Norman makes a point with paddle
As he paddles down the clear, swift Mohaka River, Greens co-leader Russel Norman looks more like he's in the middle of a holiday than in the thick of a campaign trail.
"I wish it was like this every day," he says to the small group of reporters sharing his raft.
Norman flew to Hawke's Bay to go for a short and relatively sedate paddle, but mostly to make a point.
The Mohaka has its headwaters in the Kaweka and Kaimanawa ranges and drains a basin of 2350 square kilometres as it winds 170km to the coast between Napier and Wairoa.
It's long been popular for recreation and in 2004 it became protected with a Water Conservation Order, the highest level of protection for any water body.
But it's the potential sale of Lochinver Station, on one of its tributaries, that brought Norman here.
The 14,000 hectare station is being sold to Shanghai Pengxin in a $70 million deal that still requires the approval of the Overseas Investment Office.
The company, which bought the neighbouring Crafar dairy farms, intends to convert part of it to dairy.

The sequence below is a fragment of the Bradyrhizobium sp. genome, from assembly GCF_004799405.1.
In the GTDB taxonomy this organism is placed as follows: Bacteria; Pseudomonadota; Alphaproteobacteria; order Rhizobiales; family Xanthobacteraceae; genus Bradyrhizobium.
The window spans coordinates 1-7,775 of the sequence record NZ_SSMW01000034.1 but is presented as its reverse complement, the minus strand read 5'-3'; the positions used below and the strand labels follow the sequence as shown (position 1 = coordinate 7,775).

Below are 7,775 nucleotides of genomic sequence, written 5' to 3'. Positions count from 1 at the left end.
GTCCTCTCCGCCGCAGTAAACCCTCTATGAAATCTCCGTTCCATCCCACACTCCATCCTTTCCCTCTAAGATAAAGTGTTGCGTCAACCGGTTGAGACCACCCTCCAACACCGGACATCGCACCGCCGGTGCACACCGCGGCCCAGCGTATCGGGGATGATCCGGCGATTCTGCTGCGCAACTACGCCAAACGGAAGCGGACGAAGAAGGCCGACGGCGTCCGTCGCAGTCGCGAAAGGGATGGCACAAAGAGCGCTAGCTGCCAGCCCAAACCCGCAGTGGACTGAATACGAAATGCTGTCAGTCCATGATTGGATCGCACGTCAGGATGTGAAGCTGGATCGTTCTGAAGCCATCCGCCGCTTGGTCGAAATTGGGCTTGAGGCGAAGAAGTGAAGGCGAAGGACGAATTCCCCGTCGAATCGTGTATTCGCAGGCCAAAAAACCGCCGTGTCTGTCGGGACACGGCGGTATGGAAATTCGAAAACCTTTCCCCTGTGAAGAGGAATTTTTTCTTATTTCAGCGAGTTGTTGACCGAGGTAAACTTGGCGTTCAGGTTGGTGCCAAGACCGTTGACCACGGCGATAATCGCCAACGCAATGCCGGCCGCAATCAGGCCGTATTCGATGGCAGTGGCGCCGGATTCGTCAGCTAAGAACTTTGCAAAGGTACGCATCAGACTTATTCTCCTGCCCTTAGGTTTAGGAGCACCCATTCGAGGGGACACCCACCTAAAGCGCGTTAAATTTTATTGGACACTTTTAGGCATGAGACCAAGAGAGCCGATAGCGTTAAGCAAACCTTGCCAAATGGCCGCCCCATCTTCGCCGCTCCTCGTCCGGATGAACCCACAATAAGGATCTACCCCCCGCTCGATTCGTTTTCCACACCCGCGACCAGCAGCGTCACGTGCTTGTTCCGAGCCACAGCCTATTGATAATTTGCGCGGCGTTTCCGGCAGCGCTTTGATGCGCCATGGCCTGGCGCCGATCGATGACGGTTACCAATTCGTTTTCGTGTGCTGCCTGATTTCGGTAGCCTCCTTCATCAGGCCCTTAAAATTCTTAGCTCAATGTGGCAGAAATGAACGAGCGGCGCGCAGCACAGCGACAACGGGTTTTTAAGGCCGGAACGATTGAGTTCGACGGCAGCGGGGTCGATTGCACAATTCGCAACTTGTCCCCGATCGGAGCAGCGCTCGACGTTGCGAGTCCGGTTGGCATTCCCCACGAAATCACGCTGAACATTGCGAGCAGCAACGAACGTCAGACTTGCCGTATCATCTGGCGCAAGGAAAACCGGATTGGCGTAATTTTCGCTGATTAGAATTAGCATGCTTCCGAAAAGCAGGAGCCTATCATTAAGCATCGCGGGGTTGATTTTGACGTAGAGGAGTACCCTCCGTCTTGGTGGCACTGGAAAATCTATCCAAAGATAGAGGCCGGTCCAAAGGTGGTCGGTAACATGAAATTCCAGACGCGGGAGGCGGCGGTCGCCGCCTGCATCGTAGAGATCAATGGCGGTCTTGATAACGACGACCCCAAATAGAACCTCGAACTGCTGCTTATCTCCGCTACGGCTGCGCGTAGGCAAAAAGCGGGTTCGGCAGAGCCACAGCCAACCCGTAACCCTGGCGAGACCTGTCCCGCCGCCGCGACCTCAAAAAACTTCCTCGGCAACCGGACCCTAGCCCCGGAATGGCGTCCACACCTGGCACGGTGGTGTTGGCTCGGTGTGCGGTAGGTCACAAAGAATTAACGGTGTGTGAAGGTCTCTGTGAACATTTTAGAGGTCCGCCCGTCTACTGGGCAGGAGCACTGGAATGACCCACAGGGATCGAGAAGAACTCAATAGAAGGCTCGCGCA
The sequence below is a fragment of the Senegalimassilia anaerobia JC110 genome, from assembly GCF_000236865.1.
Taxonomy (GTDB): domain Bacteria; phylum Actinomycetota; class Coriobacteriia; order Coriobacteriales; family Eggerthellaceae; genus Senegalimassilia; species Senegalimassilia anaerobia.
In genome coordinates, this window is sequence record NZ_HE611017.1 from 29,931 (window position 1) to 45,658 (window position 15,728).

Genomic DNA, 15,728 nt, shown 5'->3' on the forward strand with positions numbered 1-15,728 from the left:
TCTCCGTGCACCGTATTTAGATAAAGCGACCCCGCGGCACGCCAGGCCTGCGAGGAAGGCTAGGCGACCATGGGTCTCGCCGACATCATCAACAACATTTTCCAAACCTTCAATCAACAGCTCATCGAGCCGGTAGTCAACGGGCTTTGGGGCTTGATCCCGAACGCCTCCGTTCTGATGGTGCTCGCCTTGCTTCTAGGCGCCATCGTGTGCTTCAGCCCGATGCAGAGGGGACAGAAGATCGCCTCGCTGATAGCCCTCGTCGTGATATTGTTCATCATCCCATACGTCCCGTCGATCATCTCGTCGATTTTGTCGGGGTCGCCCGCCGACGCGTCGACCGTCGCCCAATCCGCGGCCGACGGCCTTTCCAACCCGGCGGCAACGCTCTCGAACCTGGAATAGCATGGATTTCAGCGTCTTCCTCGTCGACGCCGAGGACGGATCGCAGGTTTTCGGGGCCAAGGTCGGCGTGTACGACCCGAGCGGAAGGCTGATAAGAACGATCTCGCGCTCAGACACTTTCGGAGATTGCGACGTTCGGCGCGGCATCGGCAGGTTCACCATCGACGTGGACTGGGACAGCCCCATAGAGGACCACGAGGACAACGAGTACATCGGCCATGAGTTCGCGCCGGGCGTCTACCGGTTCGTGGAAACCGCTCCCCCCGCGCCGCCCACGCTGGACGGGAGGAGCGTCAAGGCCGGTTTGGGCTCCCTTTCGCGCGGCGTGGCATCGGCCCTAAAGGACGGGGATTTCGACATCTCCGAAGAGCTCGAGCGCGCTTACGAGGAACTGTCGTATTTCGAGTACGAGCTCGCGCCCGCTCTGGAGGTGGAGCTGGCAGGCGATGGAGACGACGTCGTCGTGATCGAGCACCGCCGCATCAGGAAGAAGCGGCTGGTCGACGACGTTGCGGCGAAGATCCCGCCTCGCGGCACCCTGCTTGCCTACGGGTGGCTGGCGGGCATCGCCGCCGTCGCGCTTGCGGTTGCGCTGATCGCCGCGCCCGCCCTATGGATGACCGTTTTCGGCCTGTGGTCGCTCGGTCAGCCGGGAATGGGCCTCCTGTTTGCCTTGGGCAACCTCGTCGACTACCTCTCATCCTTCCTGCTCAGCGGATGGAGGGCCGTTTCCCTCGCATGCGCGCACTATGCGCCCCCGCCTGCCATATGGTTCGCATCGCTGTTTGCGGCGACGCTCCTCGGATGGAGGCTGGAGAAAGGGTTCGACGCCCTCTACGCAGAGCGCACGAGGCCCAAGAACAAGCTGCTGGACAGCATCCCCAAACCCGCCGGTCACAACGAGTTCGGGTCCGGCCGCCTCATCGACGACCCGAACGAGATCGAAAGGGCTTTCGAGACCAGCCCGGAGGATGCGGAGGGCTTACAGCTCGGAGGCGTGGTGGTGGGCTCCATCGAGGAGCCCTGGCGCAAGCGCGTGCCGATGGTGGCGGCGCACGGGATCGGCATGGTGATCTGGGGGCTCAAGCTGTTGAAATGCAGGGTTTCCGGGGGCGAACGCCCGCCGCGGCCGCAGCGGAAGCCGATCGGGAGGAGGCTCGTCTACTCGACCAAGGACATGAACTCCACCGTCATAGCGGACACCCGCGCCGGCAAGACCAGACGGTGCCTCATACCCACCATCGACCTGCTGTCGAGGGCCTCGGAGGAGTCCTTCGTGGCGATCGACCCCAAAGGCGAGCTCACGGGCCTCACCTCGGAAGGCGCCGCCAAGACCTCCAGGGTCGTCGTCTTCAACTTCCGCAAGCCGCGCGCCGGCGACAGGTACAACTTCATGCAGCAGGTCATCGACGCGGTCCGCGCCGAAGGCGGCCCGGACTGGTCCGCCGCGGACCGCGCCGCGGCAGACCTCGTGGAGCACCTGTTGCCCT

That makes the river a flashpoint for two key planks of Green Party policy: freshwater protection and foreign land ownership.
And in this case the potential buyer is from a nation that values food products from "clean, green" New Zealand, yet may end up polluting the very thing it treasures.
"The clean, green and safe brand is incredibly valuable to New Zealand, both the agri-food sector and the tourism sector. If you lose that it's going to be tremendously expensive economically," Norman said. "The first step to cleaning up our rivers is to stop adding more pollution".
The Greens intend to strengthen national policy statement for freshwater management, which they believe was made weak by the Government.
Their aim is to ensure rivers like the Mohaka remain healthy enough for swimming.
"We can't keep expanding the dairy sector forever."
Norman won't say the Greens would block Lochinver's sale, because "the problem for an incoming government is that the application to sell the land was made under the existing [Overseas Investment] Act so would need to be processed under the existing act".
Owner of Mohaka Rafting, Norm Brown, says intensification at Lochinver would spell the end of his business.
He took 1620 people down the river last summer, and hopes to take 2000 down next summer.
But having seen the impact of nutrient loading and water extraction on other rivers in the region, he doubts the business would survive if Lochinver was converted to dairy.
The Dominion Post